Articles - Policy history data can flag financial vulnerability


The UK may have experienced the biggest economic contraction in over three centuries last year but increased house prices and higher savings rates have made the average household £7,800 richer during the pandemic, according to the Resolution Foundation. Cash savings increased and house prices rocketed on the back of record low interest rates and stamp duty relief. However, the think tank has warned that although households have become richer on average, there is worsening wealth inequality across the UK.

 By Martyn Mathews, Senior Director, Personal and Commercial Lines, LexisNexis Risk Solutions
 
 The gap between the average and the wealthiest 10% of households has increased by £44,000 during the crisis, while the gap between the average and the poorest tenth of households grew by £7,000 .

 The vast differences in how individuals and families have experienced and continue to experience the pandemic is front of mind for the insurance sector and identifying those customers who could be classed as financially vulnerable has become a top priority.

 Under new guidance issued in February 2021 , to help ensure vulnerable consumers are treated fairly and achieve outcomes as good as other consumers, the FCA stated that protecting vulnerable consumers is more important than ever due to the impact of the pandemic. The FCA said it expects firms to provide their customers with a level of care that is appropriate given the characteristics of the customers themselves.

 Policy history data gathered from over 87% of the motor insurance market is already enabling insurance providers to put the changes in behaviour that occurred during the U.K.’s three national lockdowns in context to help deliver fairer and more accurate pricing for new business and renewals. This same policy history data on cancellations and gaps in cover could also offer a fresh way to help identify customers who may struggle to afford their motor insurance when they renew or apply for a new policy.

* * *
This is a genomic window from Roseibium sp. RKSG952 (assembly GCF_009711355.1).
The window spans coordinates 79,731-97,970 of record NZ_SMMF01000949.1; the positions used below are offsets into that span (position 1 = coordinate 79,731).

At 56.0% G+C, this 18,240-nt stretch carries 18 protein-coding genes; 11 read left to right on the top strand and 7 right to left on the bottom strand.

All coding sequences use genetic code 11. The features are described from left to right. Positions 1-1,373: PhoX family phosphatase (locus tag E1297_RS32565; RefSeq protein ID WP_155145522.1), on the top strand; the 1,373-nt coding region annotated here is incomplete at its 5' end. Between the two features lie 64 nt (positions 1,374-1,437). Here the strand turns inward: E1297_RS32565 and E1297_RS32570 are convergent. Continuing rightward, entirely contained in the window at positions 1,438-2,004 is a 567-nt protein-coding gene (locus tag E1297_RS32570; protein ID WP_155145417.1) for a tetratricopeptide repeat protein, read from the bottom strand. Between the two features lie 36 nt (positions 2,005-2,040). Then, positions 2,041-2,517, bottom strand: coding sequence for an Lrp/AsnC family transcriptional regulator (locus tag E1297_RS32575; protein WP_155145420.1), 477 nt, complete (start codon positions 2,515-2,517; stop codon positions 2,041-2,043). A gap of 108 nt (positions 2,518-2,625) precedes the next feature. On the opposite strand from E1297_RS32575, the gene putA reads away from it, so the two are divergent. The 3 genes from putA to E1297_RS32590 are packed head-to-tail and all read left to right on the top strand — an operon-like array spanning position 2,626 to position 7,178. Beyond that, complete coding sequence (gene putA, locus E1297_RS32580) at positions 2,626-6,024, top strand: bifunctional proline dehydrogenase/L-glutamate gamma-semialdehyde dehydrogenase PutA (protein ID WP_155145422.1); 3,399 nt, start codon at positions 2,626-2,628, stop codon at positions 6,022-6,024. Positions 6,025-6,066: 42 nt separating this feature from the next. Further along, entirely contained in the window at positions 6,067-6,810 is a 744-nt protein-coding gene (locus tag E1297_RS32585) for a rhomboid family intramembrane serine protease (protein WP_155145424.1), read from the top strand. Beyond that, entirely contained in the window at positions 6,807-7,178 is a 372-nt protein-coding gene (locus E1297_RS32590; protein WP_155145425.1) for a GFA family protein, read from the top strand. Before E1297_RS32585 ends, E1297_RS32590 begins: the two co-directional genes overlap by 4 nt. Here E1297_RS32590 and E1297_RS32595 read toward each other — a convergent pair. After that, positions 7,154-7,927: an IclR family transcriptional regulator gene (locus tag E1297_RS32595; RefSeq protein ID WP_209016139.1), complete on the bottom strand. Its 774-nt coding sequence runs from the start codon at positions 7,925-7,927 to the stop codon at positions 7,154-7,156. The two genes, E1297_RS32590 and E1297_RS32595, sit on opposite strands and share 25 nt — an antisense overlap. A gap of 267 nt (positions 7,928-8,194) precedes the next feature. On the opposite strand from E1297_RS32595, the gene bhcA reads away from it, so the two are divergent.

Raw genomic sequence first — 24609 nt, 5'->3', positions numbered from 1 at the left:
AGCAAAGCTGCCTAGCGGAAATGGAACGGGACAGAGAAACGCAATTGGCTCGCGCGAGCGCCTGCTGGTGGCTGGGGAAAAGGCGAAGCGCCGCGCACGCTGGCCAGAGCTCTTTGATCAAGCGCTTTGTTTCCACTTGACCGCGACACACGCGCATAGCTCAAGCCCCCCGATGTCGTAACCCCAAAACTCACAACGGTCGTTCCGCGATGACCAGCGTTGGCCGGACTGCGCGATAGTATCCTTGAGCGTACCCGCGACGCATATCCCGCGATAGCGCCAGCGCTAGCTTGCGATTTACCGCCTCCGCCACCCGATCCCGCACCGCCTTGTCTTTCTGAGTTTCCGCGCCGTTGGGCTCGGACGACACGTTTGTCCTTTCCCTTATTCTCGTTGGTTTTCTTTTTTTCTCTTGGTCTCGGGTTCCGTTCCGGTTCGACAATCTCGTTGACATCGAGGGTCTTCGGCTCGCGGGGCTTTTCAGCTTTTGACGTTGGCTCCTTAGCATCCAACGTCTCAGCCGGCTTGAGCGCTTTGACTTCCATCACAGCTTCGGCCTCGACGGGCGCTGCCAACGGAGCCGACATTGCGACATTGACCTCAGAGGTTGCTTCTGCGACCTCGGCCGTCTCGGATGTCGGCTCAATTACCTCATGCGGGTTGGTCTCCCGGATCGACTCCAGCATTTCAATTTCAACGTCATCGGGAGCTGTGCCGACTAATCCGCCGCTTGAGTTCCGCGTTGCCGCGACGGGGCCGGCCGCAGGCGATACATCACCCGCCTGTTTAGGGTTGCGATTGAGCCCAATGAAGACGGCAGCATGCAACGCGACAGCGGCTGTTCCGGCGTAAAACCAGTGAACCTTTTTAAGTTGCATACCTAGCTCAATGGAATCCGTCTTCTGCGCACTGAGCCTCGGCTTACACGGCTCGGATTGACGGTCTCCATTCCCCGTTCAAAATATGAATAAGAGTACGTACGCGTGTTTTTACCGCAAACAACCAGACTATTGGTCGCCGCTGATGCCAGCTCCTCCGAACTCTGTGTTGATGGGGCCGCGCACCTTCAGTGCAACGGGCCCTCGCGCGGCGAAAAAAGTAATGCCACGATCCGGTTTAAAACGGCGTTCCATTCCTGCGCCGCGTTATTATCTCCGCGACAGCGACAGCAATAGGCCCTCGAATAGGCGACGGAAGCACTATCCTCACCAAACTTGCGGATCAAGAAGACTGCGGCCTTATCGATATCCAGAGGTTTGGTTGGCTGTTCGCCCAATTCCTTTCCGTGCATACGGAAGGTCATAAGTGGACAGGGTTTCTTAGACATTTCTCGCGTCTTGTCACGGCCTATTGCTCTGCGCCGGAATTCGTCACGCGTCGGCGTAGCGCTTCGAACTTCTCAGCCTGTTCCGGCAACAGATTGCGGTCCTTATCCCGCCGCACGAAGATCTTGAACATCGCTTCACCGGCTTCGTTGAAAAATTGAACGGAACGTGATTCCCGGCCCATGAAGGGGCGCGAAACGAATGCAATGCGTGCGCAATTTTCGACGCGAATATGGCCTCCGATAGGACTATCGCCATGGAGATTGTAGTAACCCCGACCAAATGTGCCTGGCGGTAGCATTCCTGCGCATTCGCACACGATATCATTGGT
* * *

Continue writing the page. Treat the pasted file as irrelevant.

For the insurance market, the indicators of financial pressure have already been seen in the changes to the way people pay for their motor and home insurance cover and in the number of vehicles declared as SORN (Statutory Off Road Notifications) in the past year. March 2020 saw the highest number of SORNs made of any month in the past decade.

 A report from Premium Credit revealed that since the pandemic began, 10% of people with car insurance have switched to paying monthly to help spread the cost. Of those individual customers who use credit to fund some or all of their insurance cover, 64% borrowed more in total over the past 12 months than in the previous year .

 Around one in twenty (5%) of those who use credit to pay for their insurance have cancelled or amended buildings insurance over the past year because of not being able to afford all of their insurance cover, while 7% have cancelled or amended their contents insurance .

 But perhaps the most shocking finding is that nearly one in ten (9%) of people who borrow to pay for insurance have had to sell their cars over the past year because they could not afford the total cost of all their insurance cover. This is three times higher than this time last year .

 For many families and individuals, their car is a lifeline. In the height of the pandemic, those that needed to travel for work, including thousands of key workers, may well have chosen to use their car rather than face the risk of travelling on public transport. Giving up a car due to the running costs won’t have been a decision taken lightly.

 Traditionally, identifying potentially financially vulnerable customers has largely relied on the use of public credit data and where premium credit is offered, the use of private credit data to help determine affordability. However, access to data on motor insurance policy behaviour during the pandemic can offer insurance providers a fresh perspective.

 By enabling insurance providers to identify at speed, at the point of quote, any cancellations and gaps in cover that occurred during the national COVID-19 lockdowns, the market will be in a far more powerful position to support their potentially more financially vulnerable customers and in doing so, have confidence that they are meeting the recommended guidance issued by the FCA.

 The creation of COVID-19 related attributes has been a key priority to give motor insurance providers valuable context for policy gaps or cancellations, helping them easily and clearly define lockdown-led decisions by policyholders within the quote process to support fair pricing when they next apply for motor insurance. But beyond this, there is a huge value in using this data to help identify those that potentially need more support through access to the right cover, pricing and premium payment options for their individual circumstances, to help keep them on the road. By creating these free data attributes we are doing the right thing for our customers so they can do the right thing for their customers.
 
  

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